Porpoise is built around what we call challenges. A challenge usually has a goal and a corresponding metric and end date associated with it. Challenges follow the SMART goal framework, meaning they are specific, measurable attainable, realistic, and time bound. For example, a volunteering challenge could have a goal of achieving 10 hours of volunteerism in a 3 month period. This makes it easier for people to understand what they are working toward, and how they can contribute. Just one of the many contributing factors to our user-experience.
As a local business owner, John Gonzales has always believed in giving back to the community. His company, Rehab1, has raised thousands of dollars for worthy causes in the Greater Moncton Area. They’re using Porpoise to capture this impact and celebrate the great things they do as a company each and every day!
"We have always been extremely proud of the workplace culture that we have built at Rehab1 - it's everything we have always dreamed of: a team of engaged and positive people that want to do great things in the community, that want to support each other's goals and dreams, and that share the same values as Rehab1. Porpoise has become our go-to workplace app that we use solely to motivate each other, support each other, and work towards a common goal of being better people for ourselves and our community!!" - John Gonzales, Founder, Rehab1
This is one of the most common challenges our clients face before working with us at Porpoise. HR and program managers often tell us that they aren’t seeing high enough participation rates within their volunteer initiatives. We have a few reasons why their programs might not be working, and we even have a solution!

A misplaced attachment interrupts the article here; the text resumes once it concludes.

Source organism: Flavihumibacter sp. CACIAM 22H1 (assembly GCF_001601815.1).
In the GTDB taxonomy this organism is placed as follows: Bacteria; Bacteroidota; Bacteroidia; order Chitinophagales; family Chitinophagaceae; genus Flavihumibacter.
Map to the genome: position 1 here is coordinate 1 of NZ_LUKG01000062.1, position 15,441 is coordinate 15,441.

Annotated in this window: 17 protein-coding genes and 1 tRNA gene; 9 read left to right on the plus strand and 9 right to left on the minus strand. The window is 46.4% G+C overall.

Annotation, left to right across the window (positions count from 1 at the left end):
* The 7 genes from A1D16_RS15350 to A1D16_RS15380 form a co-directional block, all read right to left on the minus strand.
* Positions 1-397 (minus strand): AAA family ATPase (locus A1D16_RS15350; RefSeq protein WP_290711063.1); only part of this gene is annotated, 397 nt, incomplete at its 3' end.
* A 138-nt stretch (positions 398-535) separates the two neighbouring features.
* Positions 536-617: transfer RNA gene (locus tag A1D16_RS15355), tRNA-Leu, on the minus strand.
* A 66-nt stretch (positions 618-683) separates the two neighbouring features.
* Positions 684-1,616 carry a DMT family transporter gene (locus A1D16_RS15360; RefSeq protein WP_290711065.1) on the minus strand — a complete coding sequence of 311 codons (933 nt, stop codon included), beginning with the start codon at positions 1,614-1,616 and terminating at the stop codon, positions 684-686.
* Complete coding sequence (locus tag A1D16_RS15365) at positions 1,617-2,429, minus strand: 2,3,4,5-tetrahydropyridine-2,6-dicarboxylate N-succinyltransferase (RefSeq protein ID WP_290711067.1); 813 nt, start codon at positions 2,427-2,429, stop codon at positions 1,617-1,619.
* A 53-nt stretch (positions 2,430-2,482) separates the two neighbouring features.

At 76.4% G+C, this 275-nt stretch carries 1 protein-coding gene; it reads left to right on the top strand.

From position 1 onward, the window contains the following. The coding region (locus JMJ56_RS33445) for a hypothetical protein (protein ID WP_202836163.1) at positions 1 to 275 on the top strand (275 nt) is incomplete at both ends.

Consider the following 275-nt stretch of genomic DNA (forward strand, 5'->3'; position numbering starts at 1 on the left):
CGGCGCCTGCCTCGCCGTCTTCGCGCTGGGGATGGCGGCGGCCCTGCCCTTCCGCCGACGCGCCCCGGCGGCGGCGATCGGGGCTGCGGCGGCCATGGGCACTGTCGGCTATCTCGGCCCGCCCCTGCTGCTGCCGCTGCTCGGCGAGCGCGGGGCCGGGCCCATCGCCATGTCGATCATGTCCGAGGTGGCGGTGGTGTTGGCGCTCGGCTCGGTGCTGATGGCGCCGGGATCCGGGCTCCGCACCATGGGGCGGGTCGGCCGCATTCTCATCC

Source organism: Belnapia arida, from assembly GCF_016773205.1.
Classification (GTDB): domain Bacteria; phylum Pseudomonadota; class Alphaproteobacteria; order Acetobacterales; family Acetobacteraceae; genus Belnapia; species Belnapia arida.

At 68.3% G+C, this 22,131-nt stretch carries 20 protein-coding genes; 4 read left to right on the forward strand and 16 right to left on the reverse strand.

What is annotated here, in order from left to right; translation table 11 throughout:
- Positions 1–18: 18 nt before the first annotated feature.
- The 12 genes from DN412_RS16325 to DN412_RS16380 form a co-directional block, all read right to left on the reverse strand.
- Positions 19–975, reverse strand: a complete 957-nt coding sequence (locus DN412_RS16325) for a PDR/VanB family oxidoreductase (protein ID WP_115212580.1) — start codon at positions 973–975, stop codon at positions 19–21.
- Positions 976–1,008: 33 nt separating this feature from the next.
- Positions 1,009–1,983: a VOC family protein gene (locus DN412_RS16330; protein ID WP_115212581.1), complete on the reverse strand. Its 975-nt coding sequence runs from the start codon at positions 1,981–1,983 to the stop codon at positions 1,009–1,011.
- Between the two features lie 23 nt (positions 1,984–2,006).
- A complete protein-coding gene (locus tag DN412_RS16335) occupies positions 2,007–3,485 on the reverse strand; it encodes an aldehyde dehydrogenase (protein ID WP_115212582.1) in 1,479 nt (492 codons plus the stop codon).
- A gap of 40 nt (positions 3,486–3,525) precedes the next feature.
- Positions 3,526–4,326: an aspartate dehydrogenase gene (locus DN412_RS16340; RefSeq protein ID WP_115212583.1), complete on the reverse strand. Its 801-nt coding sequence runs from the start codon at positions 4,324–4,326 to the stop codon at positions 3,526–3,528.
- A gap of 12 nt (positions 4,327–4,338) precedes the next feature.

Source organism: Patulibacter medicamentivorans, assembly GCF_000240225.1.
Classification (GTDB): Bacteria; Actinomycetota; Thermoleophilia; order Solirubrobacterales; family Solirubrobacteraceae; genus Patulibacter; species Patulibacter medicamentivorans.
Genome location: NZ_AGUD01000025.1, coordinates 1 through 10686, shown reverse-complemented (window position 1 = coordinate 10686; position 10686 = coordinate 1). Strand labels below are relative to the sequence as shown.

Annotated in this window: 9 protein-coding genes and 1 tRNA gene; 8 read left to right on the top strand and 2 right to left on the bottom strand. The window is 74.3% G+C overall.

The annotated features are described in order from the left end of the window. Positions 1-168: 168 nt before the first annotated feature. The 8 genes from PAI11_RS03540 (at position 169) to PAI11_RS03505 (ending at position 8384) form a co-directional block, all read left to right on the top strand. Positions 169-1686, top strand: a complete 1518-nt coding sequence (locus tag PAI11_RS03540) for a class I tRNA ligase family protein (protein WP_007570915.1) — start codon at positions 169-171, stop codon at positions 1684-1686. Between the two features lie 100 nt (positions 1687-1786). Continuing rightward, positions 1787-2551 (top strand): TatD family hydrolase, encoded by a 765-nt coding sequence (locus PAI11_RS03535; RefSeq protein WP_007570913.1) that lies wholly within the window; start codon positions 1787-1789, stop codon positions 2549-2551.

I’ve been following Salesforce CEO Marc Benioff for quite some time. I’ve always been fascinated by his level of foresight and leadership. Benioff is an innovator in every sense of the word. When he founded Salesforce, selling software online was unheard of, as was selling software on a subscription basis. In other words, he completely disrupted the traditional software industry.
Consumer trust is lower than ever, and their expectations have never been higher. With no shortage of inauthentic cause marketing campaigns in circulation it can be difficult to cut through the noise. One of the best ways to gain consumer trust and loyalty is by sharing employee generated Corporate Responsibility content. Put it this way: it’s okay to brag about the great things your employees are doing in the community on behalf of your organization. Here’s why:
Companies measure just about everything. We use financial statements to measure financial performance, we measure turnover, we measure social media impressions, click through rates, attendance rates, customer retention and the list goes on. Why do we measure things? Usually we have a goal that we’ve set, and then measure actual performance against this goal.
We only set goals for things we care about, and therefore only measure what’s important to us.
So why don’t organizations measure their giving and other metrics associated with Corporate Social Responsibility? When you compare your giving metrics to your financial performance metrics it can yield some fantastic results. For instance, Unilever has discovered that their purpose oriented brands are growing 30% faster than their other brands.
Its been proven that the highest performing companies measure something beyond financial performance. Grant Thornton found that 70.5% of high growth companies have a clearly defined non-financial purpose.
So where do you start?
Start by discovering what your people care about. What are the shared values within your organization? What are the causes that the people within your organization want to support? Ideally you will take this information and develop a program that is flexible enough to support the causes your employees are already supporting in the community.
Next, set a goal. You can use the first year of measurement to determine a benchmark metric of what your organization is currently achieving. Then in year two and beyond, create goals that push these metrics to new heights. For example, in 2015 Clif Bar volunteered over 10,000 hours as a company, so in 2016, they created a company wide goal of 11,440. In 2014, Groupon set a goal of 10,000 hours, which they surpassed easily, volunteering a total of 14,335 hours!